Kodachrome is Dead. What Can You Learn From Its Death?
Way back before digital photography, when dinosaurs roamed the surface of the planet, families packed themselves into smoky living rooms to watch trays full of color slides projected onto uneven plastered walls. These photo viewing sessions along with some of the most outstanding print photography in history were brought to you by Kodachome, Kodak’s long-lived transparency film. Kodachrome, created by Eastman Kodak in 1935 (specifically, by scientists Leopold Godowsky and Leopold Mannes, known as "God and Man" inside Kodak), has been around longer than any photo product in history. Today, Kodak announced that it is “retiring” Kodachrome.
When I was young and dipping my toe into the very deep waters of photography, I primarily used black and white print film which was my stock in trade because I could process and print it myself. When I wanted color, I used Kodachrome and it’s younger sibling, Ektachrome. The colors in Kodachrome were great – much better than color prints at the time. In retrospect, slides held up way better than prints as well and are much easier to scan into their digital versions.
The passing of such a product is a reminder about how things have changed and how companies need to be dynamic and change with their markets – hopefully leading them. Kodak has made the switch to digital (they still, of course, produce plenty of film), but in the change, lost the market leadership that they once had. While I’m sad to see such a landmark product die out, it makes me excited to think about all the potential replacement products in all markets as inevitable change happens.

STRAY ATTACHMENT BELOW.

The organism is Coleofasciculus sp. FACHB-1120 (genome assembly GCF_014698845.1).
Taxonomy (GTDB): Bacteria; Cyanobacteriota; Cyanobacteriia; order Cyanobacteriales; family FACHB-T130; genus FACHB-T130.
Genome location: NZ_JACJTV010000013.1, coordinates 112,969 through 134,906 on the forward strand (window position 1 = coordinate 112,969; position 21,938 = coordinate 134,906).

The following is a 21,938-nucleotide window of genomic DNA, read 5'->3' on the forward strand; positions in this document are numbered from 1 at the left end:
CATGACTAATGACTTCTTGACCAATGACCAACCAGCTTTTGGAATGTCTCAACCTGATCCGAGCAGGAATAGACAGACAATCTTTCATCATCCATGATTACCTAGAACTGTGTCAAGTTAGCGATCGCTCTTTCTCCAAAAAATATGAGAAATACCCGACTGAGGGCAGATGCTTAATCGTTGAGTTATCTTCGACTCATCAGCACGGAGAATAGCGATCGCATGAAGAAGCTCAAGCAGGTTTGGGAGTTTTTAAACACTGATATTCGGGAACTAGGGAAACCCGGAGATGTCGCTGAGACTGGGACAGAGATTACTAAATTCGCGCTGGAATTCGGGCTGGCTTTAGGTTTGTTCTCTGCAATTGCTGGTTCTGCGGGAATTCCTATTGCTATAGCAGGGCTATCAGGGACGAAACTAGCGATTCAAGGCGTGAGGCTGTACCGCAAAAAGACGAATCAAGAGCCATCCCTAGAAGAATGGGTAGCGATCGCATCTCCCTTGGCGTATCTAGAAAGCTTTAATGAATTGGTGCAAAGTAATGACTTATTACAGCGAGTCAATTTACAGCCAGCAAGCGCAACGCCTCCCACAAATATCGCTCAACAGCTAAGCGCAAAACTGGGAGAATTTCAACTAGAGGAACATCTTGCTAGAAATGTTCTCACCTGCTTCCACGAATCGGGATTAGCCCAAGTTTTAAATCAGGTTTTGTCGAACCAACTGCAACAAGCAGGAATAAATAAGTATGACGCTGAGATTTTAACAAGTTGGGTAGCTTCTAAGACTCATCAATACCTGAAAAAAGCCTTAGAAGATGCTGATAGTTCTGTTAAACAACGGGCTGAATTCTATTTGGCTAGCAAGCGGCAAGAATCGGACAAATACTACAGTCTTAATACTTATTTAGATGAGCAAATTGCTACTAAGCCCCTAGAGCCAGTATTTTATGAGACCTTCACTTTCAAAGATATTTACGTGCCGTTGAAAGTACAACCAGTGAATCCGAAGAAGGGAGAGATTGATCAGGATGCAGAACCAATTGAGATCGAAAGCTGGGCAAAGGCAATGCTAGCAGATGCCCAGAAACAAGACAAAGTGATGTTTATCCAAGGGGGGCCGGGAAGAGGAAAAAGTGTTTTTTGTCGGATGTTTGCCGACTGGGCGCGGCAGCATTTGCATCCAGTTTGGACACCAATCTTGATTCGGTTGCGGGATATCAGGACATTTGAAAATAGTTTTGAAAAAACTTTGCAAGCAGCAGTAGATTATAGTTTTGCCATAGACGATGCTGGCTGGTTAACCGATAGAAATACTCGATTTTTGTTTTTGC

Nintendo lost its utter dominance of the home electronic game market when Sony, then Microsoft beat them at their own game, using new technology. Nintendo then reemerged from its failure with another breakthrough product, the Wii. What’s going to happen now to wristwatch sales as virtually everyone under 25 uses their phone to get the time? How about compact camera sales? As cell phone cameras keep improving and software processing on phones gets better, who will want to carry both a compact camera and a phone? You get the idea.
What about your market? What fundamental and underlying changes are happening that you can take advantage of? Don’t think only technological, societal changes are even bigger driving forces. Whatever they are, get there first and you’ll have a substantial advantage.